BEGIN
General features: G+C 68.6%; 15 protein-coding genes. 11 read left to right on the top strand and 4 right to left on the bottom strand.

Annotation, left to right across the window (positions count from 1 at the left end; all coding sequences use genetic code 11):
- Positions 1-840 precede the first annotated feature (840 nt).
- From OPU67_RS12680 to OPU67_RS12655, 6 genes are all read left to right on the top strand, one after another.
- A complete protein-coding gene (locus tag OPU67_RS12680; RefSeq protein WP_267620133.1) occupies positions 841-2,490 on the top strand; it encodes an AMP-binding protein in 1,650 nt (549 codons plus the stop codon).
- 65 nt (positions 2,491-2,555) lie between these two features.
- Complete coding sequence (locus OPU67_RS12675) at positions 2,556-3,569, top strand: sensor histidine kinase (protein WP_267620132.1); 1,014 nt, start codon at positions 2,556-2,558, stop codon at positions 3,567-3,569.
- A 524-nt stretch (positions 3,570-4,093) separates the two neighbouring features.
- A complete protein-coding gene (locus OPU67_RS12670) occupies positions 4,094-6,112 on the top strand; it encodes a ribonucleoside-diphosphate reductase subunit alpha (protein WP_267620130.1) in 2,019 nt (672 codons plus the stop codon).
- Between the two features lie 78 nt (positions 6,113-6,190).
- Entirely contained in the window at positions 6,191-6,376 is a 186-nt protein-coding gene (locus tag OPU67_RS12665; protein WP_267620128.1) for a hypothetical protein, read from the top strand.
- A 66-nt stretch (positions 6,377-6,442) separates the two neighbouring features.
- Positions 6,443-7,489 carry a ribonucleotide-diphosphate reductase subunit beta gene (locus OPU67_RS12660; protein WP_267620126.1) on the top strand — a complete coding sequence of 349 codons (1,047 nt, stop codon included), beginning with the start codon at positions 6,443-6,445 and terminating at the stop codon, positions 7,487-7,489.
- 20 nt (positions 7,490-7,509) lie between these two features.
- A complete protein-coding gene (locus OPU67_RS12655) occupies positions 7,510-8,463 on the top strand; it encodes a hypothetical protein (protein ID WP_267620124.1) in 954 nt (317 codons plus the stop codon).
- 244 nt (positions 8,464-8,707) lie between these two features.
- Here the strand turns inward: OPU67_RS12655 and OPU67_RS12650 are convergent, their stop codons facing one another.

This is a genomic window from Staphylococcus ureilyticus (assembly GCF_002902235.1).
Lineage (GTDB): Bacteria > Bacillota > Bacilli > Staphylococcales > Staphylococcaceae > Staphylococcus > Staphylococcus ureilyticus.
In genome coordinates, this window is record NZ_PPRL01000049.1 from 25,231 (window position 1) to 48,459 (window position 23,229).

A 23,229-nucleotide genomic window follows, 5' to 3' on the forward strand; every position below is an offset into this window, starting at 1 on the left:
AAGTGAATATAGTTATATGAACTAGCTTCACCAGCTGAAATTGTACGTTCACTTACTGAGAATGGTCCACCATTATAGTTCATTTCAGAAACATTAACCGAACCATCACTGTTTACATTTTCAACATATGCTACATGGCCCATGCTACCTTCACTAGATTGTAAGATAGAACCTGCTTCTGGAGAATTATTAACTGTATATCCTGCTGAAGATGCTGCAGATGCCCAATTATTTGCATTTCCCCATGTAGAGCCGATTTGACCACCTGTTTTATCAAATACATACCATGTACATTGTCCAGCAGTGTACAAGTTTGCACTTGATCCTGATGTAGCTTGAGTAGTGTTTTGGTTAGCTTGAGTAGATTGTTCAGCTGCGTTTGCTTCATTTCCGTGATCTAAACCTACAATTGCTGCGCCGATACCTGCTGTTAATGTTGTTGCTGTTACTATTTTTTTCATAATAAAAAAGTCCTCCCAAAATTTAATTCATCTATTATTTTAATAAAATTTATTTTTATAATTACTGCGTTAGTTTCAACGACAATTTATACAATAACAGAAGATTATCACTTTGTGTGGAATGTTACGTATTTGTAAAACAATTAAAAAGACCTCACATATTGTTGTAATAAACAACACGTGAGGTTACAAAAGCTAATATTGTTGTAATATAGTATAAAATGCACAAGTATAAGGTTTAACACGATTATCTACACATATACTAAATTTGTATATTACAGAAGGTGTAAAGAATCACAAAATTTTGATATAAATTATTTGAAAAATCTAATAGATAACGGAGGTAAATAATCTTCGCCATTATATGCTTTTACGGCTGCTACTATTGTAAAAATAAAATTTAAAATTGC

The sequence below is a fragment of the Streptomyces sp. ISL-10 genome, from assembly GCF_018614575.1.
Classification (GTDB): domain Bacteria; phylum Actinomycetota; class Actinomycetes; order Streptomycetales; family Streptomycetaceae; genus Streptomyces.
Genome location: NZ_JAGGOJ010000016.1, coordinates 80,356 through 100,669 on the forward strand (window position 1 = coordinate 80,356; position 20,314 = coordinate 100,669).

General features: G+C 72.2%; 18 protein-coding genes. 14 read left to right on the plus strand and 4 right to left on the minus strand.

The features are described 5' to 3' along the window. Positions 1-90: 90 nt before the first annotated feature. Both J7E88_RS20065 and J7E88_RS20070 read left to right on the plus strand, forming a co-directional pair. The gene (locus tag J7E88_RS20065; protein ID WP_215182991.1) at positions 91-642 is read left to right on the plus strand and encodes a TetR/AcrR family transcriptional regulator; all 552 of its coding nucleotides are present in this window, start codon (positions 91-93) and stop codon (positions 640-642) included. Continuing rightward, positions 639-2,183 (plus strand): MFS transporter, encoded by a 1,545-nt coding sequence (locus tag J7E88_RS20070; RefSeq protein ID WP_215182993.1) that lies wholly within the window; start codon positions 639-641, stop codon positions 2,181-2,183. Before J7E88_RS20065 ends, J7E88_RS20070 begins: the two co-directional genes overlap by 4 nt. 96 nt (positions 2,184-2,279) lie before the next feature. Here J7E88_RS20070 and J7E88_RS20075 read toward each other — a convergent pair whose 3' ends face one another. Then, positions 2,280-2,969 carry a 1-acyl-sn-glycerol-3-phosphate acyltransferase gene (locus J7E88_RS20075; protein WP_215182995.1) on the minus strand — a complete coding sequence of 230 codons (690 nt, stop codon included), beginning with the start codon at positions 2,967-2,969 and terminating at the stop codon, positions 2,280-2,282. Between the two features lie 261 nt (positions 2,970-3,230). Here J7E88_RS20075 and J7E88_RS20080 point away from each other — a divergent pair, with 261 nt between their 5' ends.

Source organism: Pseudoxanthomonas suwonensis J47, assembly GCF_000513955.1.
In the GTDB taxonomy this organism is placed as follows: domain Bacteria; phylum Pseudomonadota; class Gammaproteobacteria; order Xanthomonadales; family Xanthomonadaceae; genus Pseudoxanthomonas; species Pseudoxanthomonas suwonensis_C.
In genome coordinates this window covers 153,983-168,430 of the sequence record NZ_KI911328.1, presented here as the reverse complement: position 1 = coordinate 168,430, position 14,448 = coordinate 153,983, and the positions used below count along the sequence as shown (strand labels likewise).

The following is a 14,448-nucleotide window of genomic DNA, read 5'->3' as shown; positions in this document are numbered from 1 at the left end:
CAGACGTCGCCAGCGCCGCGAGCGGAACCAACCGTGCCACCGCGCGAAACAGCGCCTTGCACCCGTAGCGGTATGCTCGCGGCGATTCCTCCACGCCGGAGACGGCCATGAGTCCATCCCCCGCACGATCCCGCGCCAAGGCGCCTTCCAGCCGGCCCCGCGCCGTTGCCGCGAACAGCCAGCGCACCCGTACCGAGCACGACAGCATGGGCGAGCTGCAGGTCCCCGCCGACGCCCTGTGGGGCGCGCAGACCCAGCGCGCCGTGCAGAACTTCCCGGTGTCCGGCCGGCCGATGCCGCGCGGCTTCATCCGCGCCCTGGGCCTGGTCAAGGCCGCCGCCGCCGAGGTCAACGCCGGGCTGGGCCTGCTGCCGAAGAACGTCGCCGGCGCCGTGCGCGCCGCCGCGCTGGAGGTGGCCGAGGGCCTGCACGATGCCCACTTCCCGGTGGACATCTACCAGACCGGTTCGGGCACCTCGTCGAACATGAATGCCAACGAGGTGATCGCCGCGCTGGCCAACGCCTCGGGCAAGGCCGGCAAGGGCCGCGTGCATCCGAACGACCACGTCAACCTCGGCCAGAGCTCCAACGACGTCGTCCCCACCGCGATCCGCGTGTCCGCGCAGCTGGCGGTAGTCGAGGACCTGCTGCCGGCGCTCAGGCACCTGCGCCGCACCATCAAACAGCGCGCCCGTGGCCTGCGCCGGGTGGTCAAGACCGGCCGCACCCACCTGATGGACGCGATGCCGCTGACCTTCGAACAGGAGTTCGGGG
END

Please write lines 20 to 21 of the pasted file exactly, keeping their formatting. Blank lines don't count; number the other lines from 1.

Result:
In genome coordinates, this window is record NZ_PPRL01000049.1 from 25,231 (window position 1) to 48,459 (window position 23,229).

A 23,229-nucleotide genomic window follows, 5' to 3' on the forward strand; every position below is an offset into this window, starting at 1 on the left: